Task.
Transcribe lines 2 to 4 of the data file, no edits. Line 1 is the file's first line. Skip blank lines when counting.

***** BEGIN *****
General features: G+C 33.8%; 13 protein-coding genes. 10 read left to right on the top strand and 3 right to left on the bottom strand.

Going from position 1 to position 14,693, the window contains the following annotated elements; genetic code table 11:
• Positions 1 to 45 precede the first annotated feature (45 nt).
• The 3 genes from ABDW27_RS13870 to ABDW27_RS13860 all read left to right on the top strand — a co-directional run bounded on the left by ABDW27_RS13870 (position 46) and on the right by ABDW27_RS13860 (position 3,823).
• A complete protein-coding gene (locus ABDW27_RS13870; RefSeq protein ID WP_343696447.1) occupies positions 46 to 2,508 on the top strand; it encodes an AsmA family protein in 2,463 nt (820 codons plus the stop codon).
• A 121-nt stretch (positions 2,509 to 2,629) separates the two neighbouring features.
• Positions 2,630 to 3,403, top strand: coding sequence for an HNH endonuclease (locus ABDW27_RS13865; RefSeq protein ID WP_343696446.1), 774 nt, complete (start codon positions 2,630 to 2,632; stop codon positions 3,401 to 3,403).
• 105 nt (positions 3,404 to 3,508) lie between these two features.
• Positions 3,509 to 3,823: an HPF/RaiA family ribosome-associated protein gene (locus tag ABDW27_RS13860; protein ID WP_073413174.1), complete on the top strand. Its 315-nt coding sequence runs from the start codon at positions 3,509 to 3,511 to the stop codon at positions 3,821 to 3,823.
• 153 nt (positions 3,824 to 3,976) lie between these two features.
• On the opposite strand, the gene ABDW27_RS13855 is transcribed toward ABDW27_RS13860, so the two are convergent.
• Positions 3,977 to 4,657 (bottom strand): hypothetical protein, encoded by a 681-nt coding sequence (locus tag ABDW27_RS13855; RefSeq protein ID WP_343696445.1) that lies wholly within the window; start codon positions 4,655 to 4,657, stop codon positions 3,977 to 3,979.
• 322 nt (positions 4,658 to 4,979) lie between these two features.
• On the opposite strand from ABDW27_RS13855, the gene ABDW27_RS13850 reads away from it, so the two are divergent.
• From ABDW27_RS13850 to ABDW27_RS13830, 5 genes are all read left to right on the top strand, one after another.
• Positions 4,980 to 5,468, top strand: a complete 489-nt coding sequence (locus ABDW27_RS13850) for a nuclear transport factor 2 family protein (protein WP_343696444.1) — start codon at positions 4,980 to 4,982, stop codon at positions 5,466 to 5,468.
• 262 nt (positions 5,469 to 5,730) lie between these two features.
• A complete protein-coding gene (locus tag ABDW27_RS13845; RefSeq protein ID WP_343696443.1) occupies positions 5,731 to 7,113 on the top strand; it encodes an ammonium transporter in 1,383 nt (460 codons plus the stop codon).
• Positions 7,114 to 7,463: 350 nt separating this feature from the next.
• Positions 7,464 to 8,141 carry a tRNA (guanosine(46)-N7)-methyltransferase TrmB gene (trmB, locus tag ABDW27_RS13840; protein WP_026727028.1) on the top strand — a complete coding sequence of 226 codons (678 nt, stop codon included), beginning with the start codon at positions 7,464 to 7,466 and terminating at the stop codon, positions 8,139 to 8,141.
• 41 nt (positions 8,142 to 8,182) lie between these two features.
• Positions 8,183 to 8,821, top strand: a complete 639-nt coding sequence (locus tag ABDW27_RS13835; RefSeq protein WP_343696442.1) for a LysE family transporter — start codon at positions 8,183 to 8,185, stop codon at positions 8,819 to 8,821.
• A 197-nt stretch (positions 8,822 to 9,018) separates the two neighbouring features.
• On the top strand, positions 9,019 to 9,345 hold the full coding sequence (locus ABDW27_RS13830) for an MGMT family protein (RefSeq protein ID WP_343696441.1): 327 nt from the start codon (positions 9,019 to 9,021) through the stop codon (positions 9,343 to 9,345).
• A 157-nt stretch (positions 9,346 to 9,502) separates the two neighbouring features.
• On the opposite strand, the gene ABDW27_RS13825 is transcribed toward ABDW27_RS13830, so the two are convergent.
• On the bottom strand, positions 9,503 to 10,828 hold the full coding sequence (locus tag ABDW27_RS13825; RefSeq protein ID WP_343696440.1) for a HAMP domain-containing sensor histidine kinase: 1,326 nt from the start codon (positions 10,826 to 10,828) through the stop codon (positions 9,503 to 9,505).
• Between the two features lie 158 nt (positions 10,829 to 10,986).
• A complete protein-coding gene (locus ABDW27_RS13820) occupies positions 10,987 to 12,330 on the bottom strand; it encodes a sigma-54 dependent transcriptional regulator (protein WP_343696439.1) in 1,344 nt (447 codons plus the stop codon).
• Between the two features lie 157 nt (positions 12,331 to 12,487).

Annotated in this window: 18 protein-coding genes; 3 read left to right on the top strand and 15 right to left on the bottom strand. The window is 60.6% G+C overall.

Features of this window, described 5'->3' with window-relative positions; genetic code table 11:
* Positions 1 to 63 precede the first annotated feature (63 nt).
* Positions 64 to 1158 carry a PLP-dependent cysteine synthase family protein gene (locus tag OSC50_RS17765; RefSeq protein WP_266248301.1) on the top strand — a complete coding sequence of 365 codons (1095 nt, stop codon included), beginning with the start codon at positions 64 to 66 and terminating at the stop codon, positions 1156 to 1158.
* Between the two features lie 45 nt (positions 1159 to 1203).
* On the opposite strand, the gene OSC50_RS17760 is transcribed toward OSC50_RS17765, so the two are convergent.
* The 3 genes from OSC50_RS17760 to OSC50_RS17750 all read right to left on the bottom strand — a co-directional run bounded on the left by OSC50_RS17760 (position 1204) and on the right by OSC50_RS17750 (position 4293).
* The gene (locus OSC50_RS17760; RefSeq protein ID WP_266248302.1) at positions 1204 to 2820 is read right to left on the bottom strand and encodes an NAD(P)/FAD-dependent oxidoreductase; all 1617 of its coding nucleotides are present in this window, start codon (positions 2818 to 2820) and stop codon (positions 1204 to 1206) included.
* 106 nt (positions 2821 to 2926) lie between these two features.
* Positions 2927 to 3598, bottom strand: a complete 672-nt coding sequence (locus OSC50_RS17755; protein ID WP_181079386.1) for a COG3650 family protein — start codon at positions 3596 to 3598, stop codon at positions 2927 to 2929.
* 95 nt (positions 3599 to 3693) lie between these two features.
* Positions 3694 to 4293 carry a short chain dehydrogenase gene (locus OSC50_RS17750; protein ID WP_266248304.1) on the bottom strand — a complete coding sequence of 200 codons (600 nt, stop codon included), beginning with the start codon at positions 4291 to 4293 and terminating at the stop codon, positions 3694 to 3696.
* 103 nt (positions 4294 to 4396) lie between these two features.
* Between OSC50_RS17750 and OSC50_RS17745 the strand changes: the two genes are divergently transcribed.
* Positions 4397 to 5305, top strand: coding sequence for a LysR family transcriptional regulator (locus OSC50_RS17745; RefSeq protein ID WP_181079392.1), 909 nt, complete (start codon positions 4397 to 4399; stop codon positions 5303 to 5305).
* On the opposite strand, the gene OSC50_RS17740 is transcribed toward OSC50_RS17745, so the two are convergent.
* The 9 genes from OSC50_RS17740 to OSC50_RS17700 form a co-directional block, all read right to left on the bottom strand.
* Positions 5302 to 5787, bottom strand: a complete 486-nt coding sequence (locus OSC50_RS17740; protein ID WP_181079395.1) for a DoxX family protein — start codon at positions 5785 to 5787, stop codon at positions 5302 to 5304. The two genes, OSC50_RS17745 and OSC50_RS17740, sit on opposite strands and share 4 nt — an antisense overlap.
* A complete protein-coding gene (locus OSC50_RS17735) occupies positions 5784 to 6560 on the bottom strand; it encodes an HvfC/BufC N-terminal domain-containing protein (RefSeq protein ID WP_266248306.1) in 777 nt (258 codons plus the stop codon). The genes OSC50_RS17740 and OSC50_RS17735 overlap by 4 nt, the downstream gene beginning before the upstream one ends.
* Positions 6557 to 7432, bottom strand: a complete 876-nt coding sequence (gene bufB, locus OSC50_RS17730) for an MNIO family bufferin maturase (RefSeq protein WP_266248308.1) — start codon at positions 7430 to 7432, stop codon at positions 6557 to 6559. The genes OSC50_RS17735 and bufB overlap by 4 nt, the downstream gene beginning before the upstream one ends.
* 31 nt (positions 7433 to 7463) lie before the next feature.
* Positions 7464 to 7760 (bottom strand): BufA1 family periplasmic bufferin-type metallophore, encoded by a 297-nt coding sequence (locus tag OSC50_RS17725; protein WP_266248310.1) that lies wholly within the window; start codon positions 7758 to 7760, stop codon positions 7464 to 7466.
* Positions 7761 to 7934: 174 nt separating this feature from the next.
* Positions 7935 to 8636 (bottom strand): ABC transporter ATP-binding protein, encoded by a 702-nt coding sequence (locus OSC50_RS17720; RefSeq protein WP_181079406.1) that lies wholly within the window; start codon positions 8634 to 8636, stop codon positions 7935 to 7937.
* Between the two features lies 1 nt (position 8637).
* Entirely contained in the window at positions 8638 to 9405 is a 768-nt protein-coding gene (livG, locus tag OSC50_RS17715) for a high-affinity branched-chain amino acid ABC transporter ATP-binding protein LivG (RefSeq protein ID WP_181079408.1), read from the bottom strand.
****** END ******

Going from position 1 to position 14,693, the window contains the following annotated elements; genetic code table 11:
• Positions 1 to 45 precede the first annotated feature (45 nt).
• The 3 genes from ABDW27_RS13870 to ABDW27_RS13860 all read left to right on the top strand — a co-directional run bounded on the left by ABDW27_RS13870 (position 46) and on the right by ABDW27_RS13860 (position 3,823).